Stem cell transplant from unrelated donor in Feb 2015. Thank you to all my friends here on BYC for all your support during my treatment and ongoing recovery!

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post #5 of 6

I feel your pain!!!  We had a Red Star that I didn't realize how mean the others were being toward her.  She was removed & nursed back to health.  We tried reintroducing her to the flock without success.  My husband built her a separate coop & run.  She can see the others but no physical contact.  When I let them free range, if the others get too close, Gertie will find me.  She got into a scrape with a couple of the others & held her own quite well, but she wants nothing to do with them.

 

Now, I'm going through this with my newest girls.  My husband built another coop, so the oldest girls remain separated from the youngsters.  My girls are 10-12 weeks old, and I ended up with a couple roosters.  My  Dominique (Roofus Carl) seemed aggressive.  The Welsummer (Bobby Elvis) seemed fairly passive.  Turns out Bobby Elvis is aggressive towards the girls.....he bites the back of their neck.  Yesterday one of my Egyptian Fayoumi's feathers were ripped out & the skin peeled off a section of her head.  She's isolated away from the flock while I try to doctor her.  I didn't see Bobby Elvis attack her, but I know it was him. 

 

Last night he began attacking some of the other girls, one of my Polish has has a couple feathers pulled out.  I now have him in a wire dog kennel inside the coop.  The girls seem much happier.  He's still trying to attack them through the crate.  UGH!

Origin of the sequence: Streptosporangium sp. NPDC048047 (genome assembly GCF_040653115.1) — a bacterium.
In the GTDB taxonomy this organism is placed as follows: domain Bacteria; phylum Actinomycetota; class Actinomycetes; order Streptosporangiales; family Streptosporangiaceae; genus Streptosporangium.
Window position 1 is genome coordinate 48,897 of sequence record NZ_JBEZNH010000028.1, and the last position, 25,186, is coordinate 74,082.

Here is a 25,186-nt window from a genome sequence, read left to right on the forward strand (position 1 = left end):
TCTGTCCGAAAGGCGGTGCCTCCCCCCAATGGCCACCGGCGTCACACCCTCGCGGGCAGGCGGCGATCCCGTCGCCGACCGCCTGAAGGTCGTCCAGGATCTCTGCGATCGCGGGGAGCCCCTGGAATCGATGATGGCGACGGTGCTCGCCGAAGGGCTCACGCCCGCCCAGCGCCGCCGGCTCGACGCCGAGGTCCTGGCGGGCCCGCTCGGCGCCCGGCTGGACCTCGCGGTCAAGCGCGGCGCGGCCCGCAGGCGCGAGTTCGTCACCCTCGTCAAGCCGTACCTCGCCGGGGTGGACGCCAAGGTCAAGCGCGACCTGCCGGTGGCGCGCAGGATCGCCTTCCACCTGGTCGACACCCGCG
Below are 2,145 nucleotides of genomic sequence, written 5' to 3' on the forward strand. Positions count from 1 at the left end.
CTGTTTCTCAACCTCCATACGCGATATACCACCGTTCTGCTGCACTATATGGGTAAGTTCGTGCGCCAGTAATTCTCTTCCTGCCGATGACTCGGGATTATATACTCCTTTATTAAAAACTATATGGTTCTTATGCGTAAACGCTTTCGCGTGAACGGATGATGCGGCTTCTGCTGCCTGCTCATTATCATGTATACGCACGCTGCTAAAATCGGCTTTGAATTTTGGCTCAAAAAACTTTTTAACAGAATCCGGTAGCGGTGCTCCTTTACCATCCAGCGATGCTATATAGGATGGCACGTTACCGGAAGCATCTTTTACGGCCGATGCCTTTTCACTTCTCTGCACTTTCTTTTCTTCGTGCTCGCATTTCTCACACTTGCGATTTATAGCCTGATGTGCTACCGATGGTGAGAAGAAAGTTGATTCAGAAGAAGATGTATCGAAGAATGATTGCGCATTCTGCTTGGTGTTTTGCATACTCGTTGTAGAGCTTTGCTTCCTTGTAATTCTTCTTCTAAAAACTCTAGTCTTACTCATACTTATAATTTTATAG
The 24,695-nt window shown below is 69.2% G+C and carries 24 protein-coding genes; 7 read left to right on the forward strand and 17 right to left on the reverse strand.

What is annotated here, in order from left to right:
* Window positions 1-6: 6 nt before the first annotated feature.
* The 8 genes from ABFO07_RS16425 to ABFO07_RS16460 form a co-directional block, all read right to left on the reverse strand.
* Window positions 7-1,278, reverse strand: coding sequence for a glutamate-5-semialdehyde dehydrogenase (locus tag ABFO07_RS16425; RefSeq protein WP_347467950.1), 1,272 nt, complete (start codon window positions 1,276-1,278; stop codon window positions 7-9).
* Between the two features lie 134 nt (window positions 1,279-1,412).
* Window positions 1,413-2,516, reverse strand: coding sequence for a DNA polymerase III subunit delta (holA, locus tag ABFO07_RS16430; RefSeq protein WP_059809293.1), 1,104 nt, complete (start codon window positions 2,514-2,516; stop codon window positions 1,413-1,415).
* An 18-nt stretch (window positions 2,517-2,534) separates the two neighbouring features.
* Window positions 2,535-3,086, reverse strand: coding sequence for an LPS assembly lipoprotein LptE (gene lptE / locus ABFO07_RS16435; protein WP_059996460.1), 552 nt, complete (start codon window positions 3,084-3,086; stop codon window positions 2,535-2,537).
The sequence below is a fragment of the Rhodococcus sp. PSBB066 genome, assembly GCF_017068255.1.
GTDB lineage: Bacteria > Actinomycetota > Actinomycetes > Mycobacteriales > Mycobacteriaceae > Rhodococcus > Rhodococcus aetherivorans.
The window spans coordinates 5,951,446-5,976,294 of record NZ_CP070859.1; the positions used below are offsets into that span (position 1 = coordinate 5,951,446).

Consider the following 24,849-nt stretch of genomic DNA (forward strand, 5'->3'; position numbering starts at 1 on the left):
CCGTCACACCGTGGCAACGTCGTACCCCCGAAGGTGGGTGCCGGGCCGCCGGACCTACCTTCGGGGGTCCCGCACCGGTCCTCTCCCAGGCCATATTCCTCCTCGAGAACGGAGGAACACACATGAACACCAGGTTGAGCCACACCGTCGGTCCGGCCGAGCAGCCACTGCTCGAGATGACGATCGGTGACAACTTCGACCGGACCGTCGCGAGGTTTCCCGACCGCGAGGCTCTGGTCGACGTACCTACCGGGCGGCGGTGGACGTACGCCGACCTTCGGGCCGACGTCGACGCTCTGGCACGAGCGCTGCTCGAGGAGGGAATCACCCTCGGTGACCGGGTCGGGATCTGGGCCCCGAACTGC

I'm afraid we're going to have a whole freaking village set up with separate coops & runs!!!!  LOL!!!  Good luck with your girls.  It's a learning experience all the way around. 

post #6 of 6

When you have pet birds, it is hard to see them beat up in the flock. One tends to wish they would all just be nice... and they won't.

 

I agree with Donrae, ( I often do, she gives good valid advice) Not all birds fit in the flock, and even being raised together does not ensure that they will get along. It is better to have birds of similar size and temperament, along with enough space for the number of birds that you have. The thing is, is the strife even bothers the birds that are the bullies. The whole flock is upset and that feeds the tension.

 

It might work by pulling the aggressive bird, it will reduce your numbers, in a way... I am wondering just what your dimensions of the coop and run, and the age of all your birds. It could be that if you got these birds as chicks, the set up was big enough, but when they grew bigger, it became too small, leading to aggressive behavior. 

Quote:
 and has increasingly been the crankiest bird ever, 

So you went from 4 birds in the set up, to 3 birds, when you pulled O, and the crankiness of the meat bird increased... making me wonder if there is not enough room for 3 full grown birds in your set up. If you pull the biggest bird (the meat bird) and add back a small bird, you might squeak by.

 

But again, it might not work either. Definitely try the ideas you suggested, and I would do the whole change all at once, taking a bird, and adding O back in all at once. Taking the top bird out, will cause a pecking order change, upset everyone, adding a new bird gets lost in the confusion, kind of sort of, with some hide outs, extra feed bowls, and some prior exposure in a look but don't touch might work.

 

But you need to keep in the back of your mind, that this bird might fit better in a flock with other small birds. It might be better for the "flock' to go either with the other pair, and give O away, or keep O, get other birds like her, and give the pair away.

 

Mrs K


Edited by Mrs. K - 12/13/16 at 6:58pm
Western South Dakota Rancher
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Western South Dakota Rancher